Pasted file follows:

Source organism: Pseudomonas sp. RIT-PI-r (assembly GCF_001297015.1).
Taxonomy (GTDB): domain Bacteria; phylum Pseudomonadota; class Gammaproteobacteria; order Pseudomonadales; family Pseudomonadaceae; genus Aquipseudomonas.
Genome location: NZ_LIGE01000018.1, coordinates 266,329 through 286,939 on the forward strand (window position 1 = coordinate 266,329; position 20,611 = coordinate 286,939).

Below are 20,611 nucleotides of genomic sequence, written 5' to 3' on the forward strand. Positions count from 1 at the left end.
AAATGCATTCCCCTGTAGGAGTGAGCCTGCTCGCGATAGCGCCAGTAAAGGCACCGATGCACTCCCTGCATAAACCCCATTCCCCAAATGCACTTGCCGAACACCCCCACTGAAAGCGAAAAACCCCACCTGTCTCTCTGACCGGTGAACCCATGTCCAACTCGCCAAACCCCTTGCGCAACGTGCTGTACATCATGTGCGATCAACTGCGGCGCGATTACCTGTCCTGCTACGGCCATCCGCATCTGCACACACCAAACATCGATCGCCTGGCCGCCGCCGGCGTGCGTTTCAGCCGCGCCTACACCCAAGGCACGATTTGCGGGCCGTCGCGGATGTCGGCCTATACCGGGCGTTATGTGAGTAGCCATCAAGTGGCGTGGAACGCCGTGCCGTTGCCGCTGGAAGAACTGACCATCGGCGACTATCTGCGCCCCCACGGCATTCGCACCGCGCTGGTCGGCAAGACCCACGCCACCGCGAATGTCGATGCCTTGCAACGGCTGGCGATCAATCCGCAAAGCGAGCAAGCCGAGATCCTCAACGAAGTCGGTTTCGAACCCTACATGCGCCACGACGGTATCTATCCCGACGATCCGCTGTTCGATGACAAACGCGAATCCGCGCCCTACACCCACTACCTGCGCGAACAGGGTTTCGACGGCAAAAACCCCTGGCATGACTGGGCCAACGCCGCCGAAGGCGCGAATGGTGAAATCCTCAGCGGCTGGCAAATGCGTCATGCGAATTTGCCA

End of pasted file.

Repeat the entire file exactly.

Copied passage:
Source organism: Pseudomonas sp. RIT-PI-r (assembly GCF_001297015.1).
Taxonomy (GTDB): domain Bacteria; phylum Pseudomonadota; class Gammaproteobacteria; order Pseudomonadales; family Pseudomonadaceae; genus Aquipseudomonas.
Genome location: NZ_LIGE01000018.1, coordinates 266,329 through 286,939 on the forward strand (window position 1 = coordinate 266,329; position 20,611 = coordinate 286,939).

Below are 20,611 nucleotides of genomic sequence, written 5' to 3' on the forward strand. Positions count from 1 at the left end.
AAATGCATTCCCCTGTAGGAGTGAGCCTGCTCGCGATAGCGCCAGTAAAGGCACCGATGCACTCCCTGCATAAACCCCATTCCCCAAATGCACTTGCCGAACACCCCCACTGAAAGCGAAAAACCCCACCTGTCTCTCTGACCGGTGAACCCATGTCCAACTCGCCAAACCCCTTGCGCAACGTGCTGTACATCATGTGCGATCAACTGCGGCGCGATTACCTGTCCTGCTACGGCCATCCGCATCTGCACACACCAAACATCGATCGCCTGGCCGCCGCCGGCGTGCGTTTCAGCCGCGCCTACACCCAAGGCACGATTTGCGGGCCGTCGCGGATGTCGGCCTATACCGGGCGTTATGTGAGTAGCCATCAAGTGGCGTGGAACGCCGTGCCGTTGCCGCTGGAAGAACTGACCATCGGCGACTATCTGCGCCCCCACGGCATTCGCACCGCGCTGGTCGGCAAGACCCACGCCACCGCGAATGTCGATGCCTTGCAACGGCTGGCGATCAATCCGCAAAGCGAGCAAGCCGAGATCCTCAACGAAGTCGGTTTCGAACCCTACATGCGCCACGACGGTATCTATCCCGACGATCCGCTGTTCGATGACAAACGCGAATCCGCGCCCTACACCCACTACCTGCGCGAACAGGGTTTCGACGGCAAAAACCCCTGGCATGACTGGGCCAACGCCGCCGAAGGCGCGAATGGTGAAATCCTCAGCGGCTGGCAAATGCGTCATGCGAATTTGCCA